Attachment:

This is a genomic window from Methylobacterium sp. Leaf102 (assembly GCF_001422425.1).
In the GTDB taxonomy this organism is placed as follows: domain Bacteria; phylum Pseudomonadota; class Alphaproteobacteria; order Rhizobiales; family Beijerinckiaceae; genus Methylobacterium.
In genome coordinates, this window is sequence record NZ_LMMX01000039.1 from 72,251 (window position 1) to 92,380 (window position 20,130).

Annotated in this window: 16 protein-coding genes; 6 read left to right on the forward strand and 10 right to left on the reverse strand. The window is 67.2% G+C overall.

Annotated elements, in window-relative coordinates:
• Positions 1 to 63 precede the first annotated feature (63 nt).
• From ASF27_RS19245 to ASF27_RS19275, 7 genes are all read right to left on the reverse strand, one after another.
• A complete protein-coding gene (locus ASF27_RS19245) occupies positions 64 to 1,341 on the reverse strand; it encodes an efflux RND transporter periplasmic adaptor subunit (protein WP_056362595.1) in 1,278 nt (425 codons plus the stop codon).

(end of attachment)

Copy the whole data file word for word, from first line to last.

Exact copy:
This is a genomic window from Methylobacterium sp. Leaf102 (assembly GCF_001422425.1).
In the GTDB taxonomy this organism is placed as follows: domain Bacteria; phylum Pseudomonadota; class Alphaproteobacteria; order Rhizobiales; family Beijerinckiaceae; genus Methylobacterium.
In genome coordinates, this window is sequence record NZ_LMMX01000039.1 from 72,251 (window position 1) to 92,380 (window position 20,130).

Annotated in this window: 16 protein-coding genes; 6 read left to right on the forward strand and 10 right to left on the reverse strand. The window is 67.2% G+C overall.

Annotated elements, in window-relative coordinates:
• Positions 1 to 63 precede the first annotated feature (63 nt).
• From ASF27_RS19245 to ASF27_RS19275, 7 genes are all read right to left on the reverse strand, one after another.
• A complete protein-coding gene (locus ASF27_RS19245) occupies positions 64 to 1,341 on the reverse strand; it encodes an efflux RND transporter periplasmic adaptor subunit (protein WP_056362595.1) in 1,278 nt (425 codons plus the stop codon).